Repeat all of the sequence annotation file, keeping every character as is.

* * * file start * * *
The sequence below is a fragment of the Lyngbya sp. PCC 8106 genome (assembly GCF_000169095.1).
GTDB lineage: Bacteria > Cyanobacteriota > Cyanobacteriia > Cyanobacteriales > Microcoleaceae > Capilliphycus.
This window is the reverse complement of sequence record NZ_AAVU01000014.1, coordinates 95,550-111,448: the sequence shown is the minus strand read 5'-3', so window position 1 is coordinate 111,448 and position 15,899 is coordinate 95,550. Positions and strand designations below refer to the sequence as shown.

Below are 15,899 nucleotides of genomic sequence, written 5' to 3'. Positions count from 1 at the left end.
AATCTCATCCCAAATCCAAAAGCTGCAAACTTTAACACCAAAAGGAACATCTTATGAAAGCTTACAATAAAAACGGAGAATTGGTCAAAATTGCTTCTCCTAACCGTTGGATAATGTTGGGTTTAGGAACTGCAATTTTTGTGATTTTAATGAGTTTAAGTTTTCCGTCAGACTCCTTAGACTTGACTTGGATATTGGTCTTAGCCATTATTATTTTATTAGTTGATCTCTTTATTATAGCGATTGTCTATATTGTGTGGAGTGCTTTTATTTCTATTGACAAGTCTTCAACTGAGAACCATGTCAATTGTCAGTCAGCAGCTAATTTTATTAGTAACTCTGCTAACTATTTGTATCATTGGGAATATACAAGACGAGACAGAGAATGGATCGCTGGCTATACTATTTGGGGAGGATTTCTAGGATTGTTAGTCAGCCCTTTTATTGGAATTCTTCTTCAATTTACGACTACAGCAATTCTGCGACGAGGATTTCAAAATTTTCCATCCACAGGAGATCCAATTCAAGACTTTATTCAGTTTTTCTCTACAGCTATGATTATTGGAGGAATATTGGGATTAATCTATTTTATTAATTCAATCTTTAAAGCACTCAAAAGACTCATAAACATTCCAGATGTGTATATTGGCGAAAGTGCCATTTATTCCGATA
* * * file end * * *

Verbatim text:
The sequence below is a fragment of the Lyngbya sp. PCC 8106 genome (assembly GCF_000169095.1).
GTDB lineage: Bacteria > Cyanobacteriota > Cyanobacteriia > Cyanobacteriales > Microcoleaceae > Capilliphycus.
This window is the reverse complement of sequence record NZ_AAVU01000014.1, coordinates 95,550-111,448: the sequence shown is the minus strand read 5'-3', so window position 1 is coordinate 111,448 and position 15,899 is coordinate 95,550. Positions and strand designations below refer to the sequence as shown.

Below are 15,899 nucleotides of genomic sequence, written 5' to 3'. Positions count from 1 at the left end.
AATCTCATCCCAAATCCAAAAGCTGCAAACTTTAACACCAAAAGGAACATCTTATGAAAGCTTACAATAAAAACGGAGAATTGGTCAAAATTGCTTCTCCTAACCGTTGGATAATGTTGGGTTTAGGAACTGCAATTTTTGTGATTTTAATGAGTTTAAGTTTTCCGTCAGACTCCTTAGACTTGACTTGGATATTGGTCTTAGCCATTATTATTTTATTAGTTGATCTCTTTATTATAGCGATTGTCTATATTGTGTGGAGTGCTTTTATTTCTATTGACAAGTCTTCAACTGAGAACCATGTCAATTGTCAGTCAGCAGCTAATTTTATTAGTAACTCTGCTAACTATTTGTATCATTGGGAATATACAAGACGAGACAGAGAATGGATCGCTGGCTATACTATTTGGGGAGGATTTCTAGGATTGTTAGTCAGCCCTTTTATTGGAATTCTTCTTCAATTTACGACTACAGCAATTCTGCGACGAGGATTTCAAAATTTTCCATCCACAGGAGATCCAATTCAAGACTTTATTCAGTTTTTCTCTACAGCTATGATTATTGGAGGAATATTGGGATTAATCTATTTTATTAATTCAATCTTTAAAGCACTCAAAAGACTCATAAACATTCCAGATGTGTATATTGGCGAAAGTGCCATTTATTCCGATA